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Registration is tomorrow for the first session!

So … you’re ready to fast-track your research and build your skills in 2015, right?

Then it’s time to put on your sneakers and pack a lunch. Because registration for the first week of 2015’s Genealogical Research Institute of Pittsburgh (GRIP) opens at noon eastern time tomorrow, Wednesday, February 4th — and classes are going to fill up fast.

GRIP is going into its fourth season at LaRoche College in Pittsburgh. And there’s a stellar line-up of courses, selected by co-directors Elissa Scalise Powell, CG, CGL, and Deborah Lichtner Deal, offering in-depth immersion for an entire week in a range of topics, one of which might be just what you’re looking for.

There are two sessions at GRIP in 2015, and tomorrow’s registration is only for the first week, June 28-July 3. Registration for the second week, July 19-24, opens in two weeks, on February 18th.

Here’s the course line-up for the first week of June 28th:

Writing Your Immigrant Families’ Stories: From Research to Publishing
John P. Colletta, Ph.D. and Michael Hait, CG

You’ve researched your lineage back to “the shores”: now what? It’s time to write your ancestors’ stories! Using immigrant ancestors as examples, this course will teach you
• how to discover the facts,
• narrate the stories,
• and publish an account of your ancestors.

Determining Kinship Reliably with the Genealogical Proof Standard
Thomas W. Jones, PhD., CG, CGL

Learn how to achieve genealogical proof by planning and executing focused research, citing the resulting sources, testing the evidence they contain, assembling evidence into a conclusion, and explaining it clearly. Jones has edited the National Genealogical Society Quarterly since 2002 where many proof arguments are published. The course scope and sequence follow the content of his book, Mastering Genealogical Proof.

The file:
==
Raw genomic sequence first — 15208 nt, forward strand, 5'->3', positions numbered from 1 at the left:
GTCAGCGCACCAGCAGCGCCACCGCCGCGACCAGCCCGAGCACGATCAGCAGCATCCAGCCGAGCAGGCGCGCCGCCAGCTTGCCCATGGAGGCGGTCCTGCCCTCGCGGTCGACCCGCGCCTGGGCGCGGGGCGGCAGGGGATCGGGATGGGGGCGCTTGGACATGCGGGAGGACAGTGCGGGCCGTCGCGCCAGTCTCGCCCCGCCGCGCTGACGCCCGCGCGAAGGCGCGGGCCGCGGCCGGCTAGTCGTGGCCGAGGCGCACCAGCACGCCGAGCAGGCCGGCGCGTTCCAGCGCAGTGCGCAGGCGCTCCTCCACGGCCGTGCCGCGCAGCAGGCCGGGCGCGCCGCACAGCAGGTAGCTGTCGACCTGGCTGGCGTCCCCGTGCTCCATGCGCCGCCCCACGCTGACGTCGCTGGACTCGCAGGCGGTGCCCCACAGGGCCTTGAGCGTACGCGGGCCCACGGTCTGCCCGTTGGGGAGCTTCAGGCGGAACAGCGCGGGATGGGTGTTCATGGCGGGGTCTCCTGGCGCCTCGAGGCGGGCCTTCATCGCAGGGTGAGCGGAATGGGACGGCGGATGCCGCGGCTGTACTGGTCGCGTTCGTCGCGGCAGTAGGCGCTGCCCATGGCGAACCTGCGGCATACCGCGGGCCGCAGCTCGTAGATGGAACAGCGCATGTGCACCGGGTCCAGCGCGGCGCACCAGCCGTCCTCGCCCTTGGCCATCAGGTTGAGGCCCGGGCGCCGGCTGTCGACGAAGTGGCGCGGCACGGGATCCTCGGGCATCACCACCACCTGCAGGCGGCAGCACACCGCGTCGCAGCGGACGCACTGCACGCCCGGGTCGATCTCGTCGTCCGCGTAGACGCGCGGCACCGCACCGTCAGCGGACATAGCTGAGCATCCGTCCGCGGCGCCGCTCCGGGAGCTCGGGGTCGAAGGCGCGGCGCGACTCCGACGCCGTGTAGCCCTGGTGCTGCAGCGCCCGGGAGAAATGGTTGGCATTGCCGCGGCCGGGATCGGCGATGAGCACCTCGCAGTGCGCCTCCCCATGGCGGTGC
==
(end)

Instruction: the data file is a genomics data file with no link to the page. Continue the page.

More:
Research in New York State: Resources and Strategies
Karen Mauer Jones, CG, FGBS (formerly Green)

Land of the “Big Apple” and rural farms, New York is historic in its place in immigration and migration, and ethnic and religious survival. Learn how to access records and discover your ancestors who lived in the Empire State.

Problem Solving with Church Records
Rev. Dr. David McDonald, CG

The nature of Christian communities and churches through the centuries suggests that there is overlap in theological perspectives and outlook, with important similarities across denominational boundaries, and yet some very distinct differences within particular sects or traditions. Accordingly, traditions will be considered on a stand-alone basis and also in comparison with and in contrast to other bodies.

Advanced Research Tools: Land Records
Richard G. Sayre, CG, CGL and Pamela Boyer Sayre, CG, CGL

Land genealogy is as important as people genealogy for overcoming family history research barriers. This course explores land distribution in the current United States by colonial powers, private land claims, federal land records at both the National Archives and the General Land Office, and local-level county or town deeds. Students will learn about the Public Land Survey System and the metes and bound system. Course content illustrates the use of land records to prove kinship. Use of software and Internet resources for finding land records, mapping, and deed platting is demonstrated.

Practical Genetic Genealogy
Debbie Parker Wayne, CG, CGL, CeCe Moore and Blaine Bettinger, Ph.D., J.D.

DNA test results can be confusing and their application to genealogy unclear. This course is designed to provide the in-depth knowledge needed by those who wish to analyze results and further research goals for themselves, their clients, or a surname project. These three recognized experts in the field of DNA analysis will provide opportunities for practical, hands-on experience in analysis and correlation of DNA test results utilizing the latest tools and techniques and will give recommendations for further research.

Here’s the course line-up for the week of July 19th:

Law School for Genealogists
Judy G. Russell, J.D., CG, CGL and Richard G. “Rick” Sayre, CG, CGL.